Runaway June Talk Personal Paths to the Loves of Their Lives: 'The Pandemic Sped Things Forward'
In a world filled with so much anger and hate, there is a comfort in knowing that love not only still exists but is absolutely alive and well, especially within the personal lives of the members of country trio Runaway June.
Not only is the band's newest member Natalie Stovall celebrating 12 years of wedded bliss with hubby James Bavendam, but Naomi Cooke is also currently planning an "early summer" wedding to Boys Like Girls' frontman Martin Johnson, whom she got engaged to last December. And if that wasn't enough, bandmate Jennifer Wayne and fellow country artist Austin Moody got engaged late last year and married just a couple weeks later.
But make no mistake — a couple of these love stories could have turned out completely differently if it wasn't for the pandemic.
"I absolutely know we wouldn't be engaged right now," reveals Cooke, 31, in a recent interview with PEOPLE. "Had the pandemic not happened, we wouldn't have had the time to really bond like we did in the last year. I just think the whole pandemic and the fact that we were off the road just sped things forward."
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Indeed, after spending much of 2019 on the road opening for country music powerhouse Carrie Underwood, the "We Were Rich" hitmakers found themselves unexpectedly off the road in 2020, leaving them a plethora of time to put love first for a change.
"Love takes the backburner when you are gone so much," explains Cooke, who says she knew she wanted to marry Johnson soon after their first in-person meeting a couple of years back. "Especially when you travel for work, your relationship really suffers. Sometimes you make it through and sometimes you don't. I think Martin and I were made to be together, so I definitely think we would make it through it, pandemic or not. But the time off certainly allowed us to really get to know each other like never before."
The same happened with Wayne, who first met Moody five years ago at Ocean Way Studios in Nashville, but didn't reconnect with him until last year.
"I have been through a lot of relationships and I just thought that whole 'love at first sight' thing was never going to happen," remembers Wayne, 38, who battled COVID-19 in the early days of the pandemic. (Stovall also caught it later in the year.) "But ever since our first date, we haven't been apart. And that is so unlike me because I like my space and my alone time," she admits with a laugh.
She adds, "Honestly, it still hasn't sunk in that he is my husband now. I keep still calling him my boyfriend."
Stovall was in fact on hand to watch the love between Moody and Wayne bloom over their six months of dating, and also got to witness the moment when Moody popped the question.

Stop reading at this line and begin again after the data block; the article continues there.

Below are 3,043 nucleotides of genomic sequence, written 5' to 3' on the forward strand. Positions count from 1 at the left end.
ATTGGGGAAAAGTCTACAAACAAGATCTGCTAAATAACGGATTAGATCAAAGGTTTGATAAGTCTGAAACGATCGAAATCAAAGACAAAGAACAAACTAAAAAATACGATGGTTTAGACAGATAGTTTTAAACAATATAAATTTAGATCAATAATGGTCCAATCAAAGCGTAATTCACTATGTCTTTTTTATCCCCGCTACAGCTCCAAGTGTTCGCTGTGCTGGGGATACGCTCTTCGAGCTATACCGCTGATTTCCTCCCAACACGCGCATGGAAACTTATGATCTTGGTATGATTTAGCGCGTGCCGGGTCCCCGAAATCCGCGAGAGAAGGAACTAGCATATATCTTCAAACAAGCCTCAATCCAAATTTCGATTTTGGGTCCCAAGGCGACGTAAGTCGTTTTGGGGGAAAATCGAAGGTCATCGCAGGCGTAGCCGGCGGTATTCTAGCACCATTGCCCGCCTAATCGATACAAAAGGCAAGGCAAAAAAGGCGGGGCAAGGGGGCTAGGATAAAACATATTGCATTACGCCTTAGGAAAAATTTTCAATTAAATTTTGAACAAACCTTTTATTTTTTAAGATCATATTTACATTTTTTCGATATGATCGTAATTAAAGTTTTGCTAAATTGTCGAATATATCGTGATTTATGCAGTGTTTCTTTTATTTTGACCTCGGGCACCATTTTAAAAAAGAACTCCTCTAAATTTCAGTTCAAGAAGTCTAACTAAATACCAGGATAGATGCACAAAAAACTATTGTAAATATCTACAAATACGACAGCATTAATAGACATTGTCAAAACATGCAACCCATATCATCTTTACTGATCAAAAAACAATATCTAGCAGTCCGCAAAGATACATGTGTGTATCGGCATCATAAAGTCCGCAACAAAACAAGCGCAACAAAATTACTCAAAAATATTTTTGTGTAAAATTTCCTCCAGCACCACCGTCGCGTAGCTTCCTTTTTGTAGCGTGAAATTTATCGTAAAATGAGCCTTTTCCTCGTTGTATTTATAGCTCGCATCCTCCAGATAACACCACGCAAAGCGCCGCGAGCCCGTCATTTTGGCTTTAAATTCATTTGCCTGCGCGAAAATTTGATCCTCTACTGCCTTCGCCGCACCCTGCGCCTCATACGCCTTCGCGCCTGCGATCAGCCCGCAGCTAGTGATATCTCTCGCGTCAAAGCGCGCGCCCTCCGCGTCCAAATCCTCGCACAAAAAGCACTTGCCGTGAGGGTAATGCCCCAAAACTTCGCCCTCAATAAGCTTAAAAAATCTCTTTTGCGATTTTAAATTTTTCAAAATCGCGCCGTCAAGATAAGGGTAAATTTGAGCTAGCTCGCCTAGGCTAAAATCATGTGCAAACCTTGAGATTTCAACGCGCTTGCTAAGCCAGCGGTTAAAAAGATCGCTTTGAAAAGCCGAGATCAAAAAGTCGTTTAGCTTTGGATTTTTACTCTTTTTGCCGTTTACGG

"To get to be a bystander to and witness that kind of joy and commitment between two people is so special," raves Stovall, 38. "It was a moment of pure joy."
It's a love that Stovall herself has experienced firsthand with Bavendam, whom she first met in college when she actually had a crush on his roommate.
"He loves to tell that part of the story," the Tennessee native says with a laugh. "But even after all these years, the pandemic essentially put a magnifying glass on what's important in life, and that's not necessarily just one's career."
Indeed, Runaway June finds themselves in this unique moment when they all have found bliss in their personal lives, but also bliss in their professional lives, as they continue to nurture their relationship with Stovall, who joined the band following the departure of former member Hannah Mulholland in early 2020.
"It's yet another love story, because everyone who has ever been in a group knows it's like a marriage," says Wayne. "But it really has been so special to us to have the time to get to know each other and write. If it wasn't for the pandemic, we would have been right back on the road making music together."
And write they did, with love serving as a constant thread connecting the new music that Runaway June has been working on over the past year.
"At a time when we didn't know what was going to happen next, we concentrated on what we knew, and that was the fact that we loved each other and we absolutely love making music together," Cooke concludes. "So, we put our heads down and got to work."
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